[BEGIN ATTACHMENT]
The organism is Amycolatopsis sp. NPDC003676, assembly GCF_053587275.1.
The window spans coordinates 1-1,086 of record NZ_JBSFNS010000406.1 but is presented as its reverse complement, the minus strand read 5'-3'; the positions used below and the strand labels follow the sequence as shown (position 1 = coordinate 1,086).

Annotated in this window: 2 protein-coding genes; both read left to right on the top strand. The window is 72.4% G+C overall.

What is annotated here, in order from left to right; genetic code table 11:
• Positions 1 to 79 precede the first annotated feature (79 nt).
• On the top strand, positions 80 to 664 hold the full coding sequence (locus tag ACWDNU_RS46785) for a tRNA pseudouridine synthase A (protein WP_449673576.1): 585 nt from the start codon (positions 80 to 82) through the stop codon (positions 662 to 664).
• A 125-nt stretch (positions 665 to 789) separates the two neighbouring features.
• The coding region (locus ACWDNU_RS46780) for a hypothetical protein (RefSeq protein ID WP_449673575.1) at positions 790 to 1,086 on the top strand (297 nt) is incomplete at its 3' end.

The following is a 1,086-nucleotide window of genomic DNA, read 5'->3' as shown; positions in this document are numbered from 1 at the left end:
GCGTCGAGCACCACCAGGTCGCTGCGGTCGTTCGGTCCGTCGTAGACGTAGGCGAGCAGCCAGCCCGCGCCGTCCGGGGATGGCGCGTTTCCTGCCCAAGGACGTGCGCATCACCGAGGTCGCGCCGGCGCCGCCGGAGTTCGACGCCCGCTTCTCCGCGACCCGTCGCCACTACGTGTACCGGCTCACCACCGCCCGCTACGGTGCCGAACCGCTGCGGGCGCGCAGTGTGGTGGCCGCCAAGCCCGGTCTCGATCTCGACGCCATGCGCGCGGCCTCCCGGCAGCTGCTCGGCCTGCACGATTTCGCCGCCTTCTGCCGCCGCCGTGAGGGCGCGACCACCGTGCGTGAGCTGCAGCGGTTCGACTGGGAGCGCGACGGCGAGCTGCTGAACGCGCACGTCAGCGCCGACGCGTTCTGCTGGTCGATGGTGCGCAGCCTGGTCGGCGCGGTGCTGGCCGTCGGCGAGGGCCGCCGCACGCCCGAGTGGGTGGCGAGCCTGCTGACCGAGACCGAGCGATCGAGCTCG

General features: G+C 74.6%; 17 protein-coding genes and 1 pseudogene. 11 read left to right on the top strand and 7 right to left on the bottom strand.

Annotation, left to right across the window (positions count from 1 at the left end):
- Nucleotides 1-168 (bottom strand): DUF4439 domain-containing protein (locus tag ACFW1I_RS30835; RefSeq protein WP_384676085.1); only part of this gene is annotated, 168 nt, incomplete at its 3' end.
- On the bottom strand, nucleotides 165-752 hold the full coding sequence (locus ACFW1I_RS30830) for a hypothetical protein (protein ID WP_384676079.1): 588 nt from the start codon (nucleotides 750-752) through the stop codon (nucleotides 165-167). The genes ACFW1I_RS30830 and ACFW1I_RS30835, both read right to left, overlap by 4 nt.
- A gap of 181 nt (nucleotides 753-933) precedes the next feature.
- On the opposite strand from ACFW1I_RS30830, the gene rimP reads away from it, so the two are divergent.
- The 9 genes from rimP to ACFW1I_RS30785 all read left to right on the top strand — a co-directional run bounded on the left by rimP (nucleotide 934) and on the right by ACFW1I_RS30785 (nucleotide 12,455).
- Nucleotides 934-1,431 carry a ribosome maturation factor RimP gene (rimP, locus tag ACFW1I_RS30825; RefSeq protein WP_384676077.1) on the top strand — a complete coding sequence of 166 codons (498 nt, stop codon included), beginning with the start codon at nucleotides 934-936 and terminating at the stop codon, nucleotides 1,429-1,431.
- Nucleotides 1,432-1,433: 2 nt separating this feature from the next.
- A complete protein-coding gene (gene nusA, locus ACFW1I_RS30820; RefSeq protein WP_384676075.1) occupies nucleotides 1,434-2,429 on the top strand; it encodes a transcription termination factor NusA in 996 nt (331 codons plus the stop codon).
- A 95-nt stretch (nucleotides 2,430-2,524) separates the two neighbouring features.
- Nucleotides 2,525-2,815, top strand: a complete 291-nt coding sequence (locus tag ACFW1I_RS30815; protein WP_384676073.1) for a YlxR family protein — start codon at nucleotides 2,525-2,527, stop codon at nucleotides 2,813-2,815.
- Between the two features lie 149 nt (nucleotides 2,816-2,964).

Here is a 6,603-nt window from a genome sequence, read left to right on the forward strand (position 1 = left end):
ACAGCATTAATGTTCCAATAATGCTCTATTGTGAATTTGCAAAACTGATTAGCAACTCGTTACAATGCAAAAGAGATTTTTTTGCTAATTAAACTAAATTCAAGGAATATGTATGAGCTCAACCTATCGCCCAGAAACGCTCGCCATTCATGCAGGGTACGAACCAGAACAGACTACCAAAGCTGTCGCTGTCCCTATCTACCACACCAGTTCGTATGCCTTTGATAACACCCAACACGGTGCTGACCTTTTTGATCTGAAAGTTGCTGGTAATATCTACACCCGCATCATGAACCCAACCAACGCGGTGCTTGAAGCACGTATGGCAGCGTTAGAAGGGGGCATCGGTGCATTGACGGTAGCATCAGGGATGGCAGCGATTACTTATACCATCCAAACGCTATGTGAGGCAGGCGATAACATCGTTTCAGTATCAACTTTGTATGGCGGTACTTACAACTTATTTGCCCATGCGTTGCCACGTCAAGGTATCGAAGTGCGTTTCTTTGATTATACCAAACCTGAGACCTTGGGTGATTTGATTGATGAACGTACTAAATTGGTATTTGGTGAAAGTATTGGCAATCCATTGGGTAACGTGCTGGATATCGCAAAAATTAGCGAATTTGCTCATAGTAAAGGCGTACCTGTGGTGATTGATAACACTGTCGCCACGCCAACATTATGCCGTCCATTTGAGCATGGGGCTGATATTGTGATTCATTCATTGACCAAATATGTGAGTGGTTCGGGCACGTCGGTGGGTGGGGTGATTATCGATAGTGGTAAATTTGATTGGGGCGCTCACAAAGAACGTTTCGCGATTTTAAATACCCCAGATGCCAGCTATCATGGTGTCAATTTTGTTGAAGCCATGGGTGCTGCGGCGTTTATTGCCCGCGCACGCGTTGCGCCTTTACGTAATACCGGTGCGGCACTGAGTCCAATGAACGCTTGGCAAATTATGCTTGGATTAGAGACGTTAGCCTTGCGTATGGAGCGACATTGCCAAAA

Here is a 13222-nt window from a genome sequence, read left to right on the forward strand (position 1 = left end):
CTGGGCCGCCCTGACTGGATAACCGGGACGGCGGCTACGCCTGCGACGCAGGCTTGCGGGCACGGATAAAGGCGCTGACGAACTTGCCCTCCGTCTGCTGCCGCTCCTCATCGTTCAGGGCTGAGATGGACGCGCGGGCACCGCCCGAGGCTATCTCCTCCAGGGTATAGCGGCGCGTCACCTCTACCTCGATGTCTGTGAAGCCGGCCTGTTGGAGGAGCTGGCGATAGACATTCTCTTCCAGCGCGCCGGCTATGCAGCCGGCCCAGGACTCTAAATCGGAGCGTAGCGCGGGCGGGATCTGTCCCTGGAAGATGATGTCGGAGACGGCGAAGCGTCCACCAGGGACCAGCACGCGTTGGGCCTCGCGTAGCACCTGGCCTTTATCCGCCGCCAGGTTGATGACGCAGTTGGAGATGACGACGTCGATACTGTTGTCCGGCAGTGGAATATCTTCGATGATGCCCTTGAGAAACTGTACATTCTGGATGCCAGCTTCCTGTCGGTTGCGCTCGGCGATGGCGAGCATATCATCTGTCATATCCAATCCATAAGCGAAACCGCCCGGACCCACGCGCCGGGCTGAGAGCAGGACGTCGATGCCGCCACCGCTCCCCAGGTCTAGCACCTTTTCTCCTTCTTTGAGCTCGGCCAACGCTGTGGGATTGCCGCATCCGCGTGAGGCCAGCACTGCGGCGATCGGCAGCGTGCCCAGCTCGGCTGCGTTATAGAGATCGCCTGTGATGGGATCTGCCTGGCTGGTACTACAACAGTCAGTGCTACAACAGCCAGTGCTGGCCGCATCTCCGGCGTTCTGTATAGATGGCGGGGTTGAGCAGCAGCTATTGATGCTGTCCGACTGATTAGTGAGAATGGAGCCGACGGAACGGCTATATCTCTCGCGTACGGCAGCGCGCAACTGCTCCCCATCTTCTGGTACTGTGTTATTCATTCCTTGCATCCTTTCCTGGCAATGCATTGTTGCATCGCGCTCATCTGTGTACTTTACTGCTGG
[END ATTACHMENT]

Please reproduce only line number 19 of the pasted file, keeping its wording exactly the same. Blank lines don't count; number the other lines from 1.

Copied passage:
- Nucleotides 1,432-1,433: 2 nt separating this feature from the next.